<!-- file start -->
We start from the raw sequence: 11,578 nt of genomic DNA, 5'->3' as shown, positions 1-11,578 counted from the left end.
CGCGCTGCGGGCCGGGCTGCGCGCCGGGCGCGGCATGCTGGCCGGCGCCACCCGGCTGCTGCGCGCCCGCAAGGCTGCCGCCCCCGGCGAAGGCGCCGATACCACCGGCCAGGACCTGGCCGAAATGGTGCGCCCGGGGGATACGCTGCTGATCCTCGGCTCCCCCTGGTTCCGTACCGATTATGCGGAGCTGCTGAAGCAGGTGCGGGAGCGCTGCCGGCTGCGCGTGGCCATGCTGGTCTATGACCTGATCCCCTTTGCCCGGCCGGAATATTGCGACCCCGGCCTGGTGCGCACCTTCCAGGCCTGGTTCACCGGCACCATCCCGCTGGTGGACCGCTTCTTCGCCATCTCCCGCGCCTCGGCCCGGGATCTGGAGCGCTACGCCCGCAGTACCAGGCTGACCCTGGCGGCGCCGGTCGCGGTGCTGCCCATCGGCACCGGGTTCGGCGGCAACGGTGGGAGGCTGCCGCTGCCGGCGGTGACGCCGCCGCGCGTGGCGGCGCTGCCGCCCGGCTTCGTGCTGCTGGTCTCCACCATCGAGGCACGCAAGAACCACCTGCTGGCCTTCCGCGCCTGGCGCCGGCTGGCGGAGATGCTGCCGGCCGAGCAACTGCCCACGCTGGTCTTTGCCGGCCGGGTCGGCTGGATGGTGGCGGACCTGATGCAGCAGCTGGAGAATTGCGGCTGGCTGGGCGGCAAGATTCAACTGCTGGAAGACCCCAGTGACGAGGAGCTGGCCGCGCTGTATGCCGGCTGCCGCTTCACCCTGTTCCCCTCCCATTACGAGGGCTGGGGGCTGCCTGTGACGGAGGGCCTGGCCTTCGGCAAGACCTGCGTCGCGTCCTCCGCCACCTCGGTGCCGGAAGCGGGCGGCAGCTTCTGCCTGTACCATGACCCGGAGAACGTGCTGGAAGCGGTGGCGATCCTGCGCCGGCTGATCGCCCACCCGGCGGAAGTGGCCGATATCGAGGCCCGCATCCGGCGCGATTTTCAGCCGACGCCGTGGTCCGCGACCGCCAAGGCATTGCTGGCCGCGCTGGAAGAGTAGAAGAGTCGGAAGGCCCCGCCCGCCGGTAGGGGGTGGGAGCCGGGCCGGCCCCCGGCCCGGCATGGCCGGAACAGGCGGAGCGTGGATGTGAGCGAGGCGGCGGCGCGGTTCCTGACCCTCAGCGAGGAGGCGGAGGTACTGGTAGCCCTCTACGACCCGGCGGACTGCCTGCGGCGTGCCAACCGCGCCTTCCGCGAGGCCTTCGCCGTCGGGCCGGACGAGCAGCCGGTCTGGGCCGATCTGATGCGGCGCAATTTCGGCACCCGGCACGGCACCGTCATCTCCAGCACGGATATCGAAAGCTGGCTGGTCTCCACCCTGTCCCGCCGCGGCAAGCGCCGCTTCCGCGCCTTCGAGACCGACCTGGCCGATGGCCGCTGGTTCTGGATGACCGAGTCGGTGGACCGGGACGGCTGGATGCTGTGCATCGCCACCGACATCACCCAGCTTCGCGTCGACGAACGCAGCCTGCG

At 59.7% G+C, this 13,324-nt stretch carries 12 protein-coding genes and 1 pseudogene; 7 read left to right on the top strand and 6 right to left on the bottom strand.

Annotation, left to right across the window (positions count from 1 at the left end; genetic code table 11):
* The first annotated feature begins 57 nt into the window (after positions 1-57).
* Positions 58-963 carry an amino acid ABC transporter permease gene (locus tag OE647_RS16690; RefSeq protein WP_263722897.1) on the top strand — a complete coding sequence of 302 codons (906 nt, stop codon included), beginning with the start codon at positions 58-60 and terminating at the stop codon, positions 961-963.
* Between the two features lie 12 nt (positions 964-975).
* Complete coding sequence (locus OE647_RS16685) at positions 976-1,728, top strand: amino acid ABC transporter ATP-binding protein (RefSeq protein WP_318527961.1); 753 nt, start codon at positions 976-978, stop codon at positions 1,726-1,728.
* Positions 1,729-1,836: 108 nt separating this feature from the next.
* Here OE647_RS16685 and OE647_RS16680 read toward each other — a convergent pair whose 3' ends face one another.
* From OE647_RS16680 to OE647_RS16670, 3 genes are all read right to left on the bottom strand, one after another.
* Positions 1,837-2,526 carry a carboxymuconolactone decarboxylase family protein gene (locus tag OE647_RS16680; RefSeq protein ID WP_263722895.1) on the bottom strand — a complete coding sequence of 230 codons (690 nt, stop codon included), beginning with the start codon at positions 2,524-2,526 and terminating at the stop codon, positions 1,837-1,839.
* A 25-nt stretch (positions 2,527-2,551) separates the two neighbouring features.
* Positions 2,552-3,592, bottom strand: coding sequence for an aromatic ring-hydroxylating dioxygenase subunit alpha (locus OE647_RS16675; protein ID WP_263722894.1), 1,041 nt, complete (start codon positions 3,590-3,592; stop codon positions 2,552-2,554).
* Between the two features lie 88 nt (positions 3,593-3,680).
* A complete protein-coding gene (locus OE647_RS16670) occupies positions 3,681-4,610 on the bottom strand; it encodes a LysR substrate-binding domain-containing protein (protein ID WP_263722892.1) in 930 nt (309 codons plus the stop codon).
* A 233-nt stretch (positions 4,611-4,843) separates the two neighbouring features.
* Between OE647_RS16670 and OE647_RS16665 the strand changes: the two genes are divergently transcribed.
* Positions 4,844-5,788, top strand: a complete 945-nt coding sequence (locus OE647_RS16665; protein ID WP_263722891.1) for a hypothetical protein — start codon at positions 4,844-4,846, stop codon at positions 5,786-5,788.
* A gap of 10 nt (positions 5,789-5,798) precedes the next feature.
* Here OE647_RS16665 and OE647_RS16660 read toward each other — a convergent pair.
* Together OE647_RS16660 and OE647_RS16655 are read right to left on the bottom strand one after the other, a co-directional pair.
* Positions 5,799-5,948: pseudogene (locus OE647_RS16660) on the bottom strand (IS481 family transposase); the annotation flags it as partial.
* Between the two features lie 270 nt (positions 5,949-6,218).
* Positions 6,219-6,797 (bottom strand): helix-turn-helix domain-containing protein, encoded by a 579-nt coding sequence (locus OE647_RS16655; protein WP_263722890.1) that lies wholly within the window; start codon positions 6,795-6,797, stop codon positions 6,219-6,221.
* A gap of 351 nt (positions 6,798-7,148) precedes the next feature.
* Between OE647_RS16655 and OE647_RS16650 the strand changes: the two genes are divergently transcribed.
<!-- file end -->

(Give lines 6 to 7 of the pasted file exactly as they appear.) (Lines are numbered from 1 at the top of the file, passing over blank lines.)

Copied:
* Positions 58-963 carry an amino acid ABC transporter permease gene (locus tag OE647_RS16690; RefSeq protein WP_263722897.1) on the top strand — a complete coding sequence of 302 codons (906 nt, stop codon included), beginning with the start codon at positions 58-60 and terminating at the stop codon, positions 961-963.
* Between the two features lie 12 nt (positions 964-975).